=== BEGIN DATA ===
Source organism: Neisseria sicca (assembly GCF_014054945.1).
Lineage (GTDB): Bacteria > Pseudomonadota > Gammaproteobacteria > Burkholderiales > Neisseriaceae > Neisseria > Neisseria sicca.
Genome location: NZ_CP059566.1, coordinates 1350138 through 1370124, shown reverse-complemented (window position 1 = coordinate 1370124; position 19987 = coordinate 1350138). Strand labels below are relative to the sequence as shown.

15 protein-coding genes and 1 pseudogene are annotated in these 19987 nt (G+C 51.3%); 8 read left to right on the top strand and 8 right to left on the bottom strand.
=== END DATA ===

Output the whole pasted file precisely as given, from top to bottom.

Source organism: Neisseria sicca (assembly GCF_014054945.1).
Lineage (GTDB): Bacteria > Pseudomonadota > Gammaproteobacteria > Burkholderiales > Neisseriaceae > Neisseria > Neisseria sicca.
Genome location: NZ_CP059566.1, coordinates 1350138 through 1370124, shown reverse-complemented (window position 1 = coordinate 1370124; position 19987 = coordinate 1350138). Strand labels below are relative to the sequence as shown.

15 protein-coding genes and 1 pseudogene are annotated in these 19987 nt (G+C 51.3%); 8 read left to right on the top strand and 8 right to left on the bottom strand.